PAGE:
Cybercrime, cyber terrorism, and cyber espionage are internet-based crimes that pose a serious threat to the national security of the United States of America. Each of them affects the country differently because of the difference in their focus (Hughbank, Niosi, & Dumas, 2011). A section of the society believes that cybercrime poses a more serious national security threat than cyber terrorism and cyber espionage. In order to compare these three forms of internet-based crimes, it is important to look at the definition of each one. King (2012, p. 78) defines cybercrime as “crime conducted via the Internet or some other computer network.” As shown in this definition, cybercrime is a very broad term that may include numerous criminal activities conducted using internet-enabled computers.
We will write a custom Essay on Cybercrime and United States National Security specifically for you
301 certified writers online
Olsson (2014, p.34) defines cyber terrorism as “a politically motivated use of computers and information technology to cause severe disruption or widespread fear in society.” It primarily focuses on causing political instability or major security threat that may jeopardize the country’s sovereignty. Bergen (2016, p. 53) defines cyber espionage as “the use of computer networks to gain illicit access to confidential information, typically that held by a government or other organization.” In most of the cases, the espionage acts are often conducted against one state with the intent of sharing the information with another state. It is a serious threat if such, highly confidential information is shared with a hostile state.
Comparing the three forms of crime, it is clear that each of them affects the country differently and with different magnitudes. Cybercrime often targets individual citizens or specific organizations. In most cases, they end up benefiting the criminal financially or from a social perspective. On the other hand, cyber terrorism and cyber espionage target the state. Although sometimes citizens may be the casualties, these two forms of crime are specifically designed to target the political and social system of the country. The perpetrators of such crimes may or may not benefit from such acts (Gartenstein & Grossman, 2009). For instance, if one is hired by a hostile state to help in the espionage acts, it is possible that such an individual may get financial benefits from the sponsoring state. However, those involved in cyber-terrorism may not have any financial benefits attached to their actions. In order to determine whether cybercrime is a more serious national security threat than cyber terrorism and cyber espionage, it is important to look at the primary goal of these criminal activities and the magnitude of the impact they have on national security.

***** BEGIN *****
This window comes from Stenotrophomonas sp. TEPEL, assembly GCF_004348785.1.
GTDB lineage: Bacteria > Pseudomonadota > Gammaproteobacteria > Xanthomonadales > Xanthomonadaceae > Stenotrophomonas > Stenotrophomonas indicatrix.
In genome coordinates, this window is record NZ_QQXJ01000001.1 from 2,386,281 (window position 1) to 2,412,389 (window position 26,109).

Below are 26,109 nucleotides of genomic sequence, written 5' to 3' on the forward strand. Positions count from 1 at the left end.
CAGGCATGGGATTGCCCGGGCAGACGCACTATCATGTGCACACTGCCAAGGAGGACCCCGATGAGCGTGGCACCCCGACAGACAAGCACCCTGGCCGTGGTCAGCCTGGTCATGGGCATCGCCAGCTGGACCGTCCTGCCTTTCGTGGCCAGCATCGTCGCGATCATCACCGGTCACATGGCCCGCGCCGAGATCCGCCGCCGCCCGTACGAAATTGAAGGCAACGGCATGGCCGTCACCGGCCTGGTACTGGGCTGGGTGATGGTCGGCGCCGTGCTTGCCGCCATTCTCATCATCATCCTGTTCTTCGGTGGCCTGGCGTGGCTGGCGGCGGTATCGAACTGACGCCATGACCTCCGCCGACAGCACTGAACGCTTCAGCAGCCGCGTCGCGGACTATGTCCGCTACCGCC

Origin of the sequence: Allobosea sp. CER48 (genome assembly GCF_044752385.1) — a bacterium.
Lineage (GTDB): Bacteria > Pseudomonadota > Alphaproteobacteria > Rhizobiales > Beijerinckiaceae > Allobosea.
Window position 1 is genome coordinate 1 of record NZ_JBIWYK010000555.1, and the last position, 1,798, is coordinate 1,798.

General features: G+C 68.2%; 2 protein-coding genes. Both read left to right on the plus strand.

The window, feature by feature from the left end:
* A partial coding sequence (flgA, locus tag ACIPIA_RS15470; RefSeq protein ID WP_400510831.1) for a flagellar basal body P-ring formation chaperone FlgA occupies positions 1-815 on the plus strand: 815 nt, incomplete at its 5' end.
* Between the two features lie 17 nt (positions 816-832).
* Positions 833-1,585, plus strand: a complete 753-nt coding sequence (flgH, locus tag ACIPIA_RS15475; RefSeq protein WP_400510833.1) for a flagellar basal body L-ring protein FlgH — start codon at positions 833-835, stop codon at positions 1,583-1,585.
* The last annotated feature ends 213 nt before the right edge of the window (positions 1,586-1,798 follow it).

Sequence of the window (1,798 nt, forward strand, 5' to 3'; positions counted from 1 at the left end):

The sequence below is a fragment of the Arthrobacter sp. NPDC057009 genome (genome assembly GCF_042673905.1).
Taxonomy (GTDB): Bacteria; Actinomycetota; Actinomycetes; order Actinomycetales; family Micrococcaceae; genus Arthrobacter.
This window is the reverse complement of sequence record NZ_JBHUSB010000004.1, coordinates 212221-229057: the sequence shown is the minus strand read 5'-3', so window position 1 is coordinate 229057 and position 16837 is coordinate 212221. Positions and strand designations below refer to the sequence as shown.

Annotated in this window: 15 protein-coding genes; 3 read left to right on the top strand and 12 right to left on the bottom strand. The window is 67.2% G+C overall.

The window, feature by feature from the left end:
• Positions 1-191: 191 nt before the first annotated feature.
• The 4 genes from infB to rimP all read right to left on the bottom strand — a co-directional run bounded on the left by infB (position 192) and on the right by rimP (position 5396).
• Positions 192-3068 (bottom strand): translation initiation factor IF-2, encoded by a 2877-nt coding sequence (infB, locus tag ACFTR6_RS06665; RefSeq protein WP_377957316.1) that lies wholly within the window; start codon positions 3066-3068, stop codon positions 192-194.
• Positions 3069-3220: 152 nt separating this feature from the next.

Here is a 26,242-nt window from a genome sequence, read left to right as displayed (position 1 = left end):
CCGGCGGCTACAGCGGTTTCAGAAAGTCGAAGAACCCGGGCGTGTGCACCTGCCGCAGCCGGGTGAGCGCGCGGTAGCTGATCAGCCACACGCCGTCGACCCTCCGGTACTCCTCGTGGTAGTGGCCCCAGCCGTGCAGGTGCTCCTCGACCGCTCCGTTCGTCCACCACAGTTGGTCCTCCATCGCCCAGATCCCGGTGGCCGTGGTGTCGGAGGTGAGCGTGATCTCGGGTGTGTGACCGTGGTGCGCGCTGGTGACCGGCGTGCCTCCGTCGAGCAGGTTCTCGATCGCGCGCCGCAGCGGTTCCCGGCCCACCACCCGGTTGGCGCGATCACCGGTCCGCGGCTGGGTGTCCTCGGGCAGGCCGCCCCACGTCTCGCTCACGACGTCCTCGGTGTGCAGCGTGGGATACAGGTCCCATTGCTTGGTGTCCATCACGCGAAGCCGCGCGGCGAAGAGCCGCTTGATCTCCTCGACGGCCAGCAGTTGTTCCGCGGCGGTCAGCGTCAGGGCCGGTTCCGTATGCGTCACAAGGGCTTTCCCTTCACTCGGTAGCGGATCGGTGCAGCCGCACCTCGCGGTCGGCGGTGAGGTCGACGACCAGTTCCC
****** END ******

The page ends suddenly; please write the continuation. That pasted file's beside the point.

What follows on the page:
The researcher strongly believes that cyber terrorism and cyber espionage are more serious national security threats than cybercrime. These two forms of crime specifically target the foundation of the nation, the country’s sovereignty. They make the country vulnerable to an external threat. As stated above, cyber terrorists do not stand to gain from most of their activities. They play zero-sum games, and that makes them very dangerous (Bell, 2009). Their only goal is to ensure that there is instability in the country and suffering among innocent citizens. On the other hand, cyber espionage makes the country very vulnerable to external attacks, especially by hostile states. It provides these enemies wit critical information that puts them ahead of this country in case there is a war.
Bell, S. (2009). The martyr’s oath: The apprenticeship of a homegrown terrorist. New York, NY: John Wiley & Sons.
Bergen, P. L. (2016). United States of jihad: Investigating America’s homegrown terrorists. New York, NY: Cengage.
Gartenstein, D., & Grossman, L. (2009). Homegrown terrorists in the US and UK: An empirical study of the radicalization process. Washington, DC: FDD Press.
Hughbank, R. J., Niosi, A. F., & Dumas, J. C. (2011). The dynamics of terror: And creation of homegrown terrorists. Hoboken, NJ: Tate Publishers & Enterprises.
King, M. (2012). The radicalization of homegrown terrorists: A social-personality model. Hoboken, NJ: Wiley.
Olsson, P. A. (2014). The making of a homegrown terrorist: Brainwashing rebels in search of a cause. London, UK: McMillan.